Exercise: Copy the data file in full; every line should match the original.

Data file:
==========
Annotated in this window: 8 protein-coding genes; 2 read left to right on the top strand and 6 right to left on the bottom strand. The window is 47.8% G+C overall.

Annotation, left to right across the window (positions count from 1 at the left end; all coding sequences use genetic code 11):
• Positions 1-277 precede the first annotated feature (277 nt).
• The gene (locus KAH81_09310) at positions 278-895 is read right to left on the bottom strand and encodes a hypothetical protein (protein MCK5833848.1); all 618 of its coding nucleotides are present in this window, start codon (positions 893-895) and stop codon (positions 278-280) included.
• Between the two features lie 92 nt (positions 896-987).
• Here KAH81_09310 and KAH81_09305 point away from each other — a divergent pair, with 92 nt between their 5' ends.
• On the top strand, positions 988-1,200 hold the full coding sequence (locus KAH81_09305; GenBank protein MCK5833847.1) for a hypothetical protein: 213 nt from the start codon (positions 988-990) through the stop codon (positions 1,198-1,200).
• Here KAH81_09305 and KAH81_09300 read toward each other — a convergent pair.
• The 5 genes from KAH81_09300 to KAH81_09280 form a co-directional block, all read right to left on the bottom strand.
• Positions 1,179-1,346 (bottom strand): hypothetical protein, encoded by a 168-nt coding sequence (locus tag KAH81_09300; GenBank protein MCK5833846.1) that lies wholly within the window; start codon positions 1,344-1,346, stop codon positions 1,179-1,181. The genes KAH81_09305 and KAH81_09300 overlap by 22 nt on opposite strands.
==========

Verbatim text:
Annotated in this window: 8 protein-coding genes; 2 read left to right on the top strand and 6 right to left on the bottom strand. The window is 47.8% G+C overall.

Annotation, left to right across the window (positions count from 1 at the left end; all coding sequences use genetic code 11):
• Positions 1-277 precede the first annotated feature (277 nt).
• The gene (locus KAH81_09310) at positions 278-895 is read right to left on the bottom strand and encodes a hypothetical protein (protein MCK5833848.1); all 618 of its coding nucleotides are present in this window, start codon (positions 893-895) and stop codon (positions 278-280) included.
• Between the two features lie 92 nt (positions 896-987).
• Here KAH81_09310 and KAH81_09305 point away from each other — a divergent pair, with 92 nt between their 5' ends.
• On the top strand, positions 988-1,200 hold the full coding sequence (locus KAH81_09305; GenBank protein MCK5833847.1) for a hypothetical protein: 213 nt from the start codon (positions 988-990) through the stop codon (positions 1,198-1,200).
• Here KAH81_09305 and KAH81_09300 read toward each other — a convergent pair.
• The 5 genes from KAH81_09300 to KAH81_09280 form a co-directional block, all read right to left on the bottom strand.
• Positions 1,179-1,346 (bottom strand): hypothetical protein, encoded by a 168-nt coding sequence (locus tag KAH81_09300; GenBank protein MCK5833846.1) that lies wholly within the window; start codon positions 1,344-1,346, stop codon positions 1,179-1,181. The genes KAH81_09305 and KAH81_09300 overlap by 22 nt on opposite strands.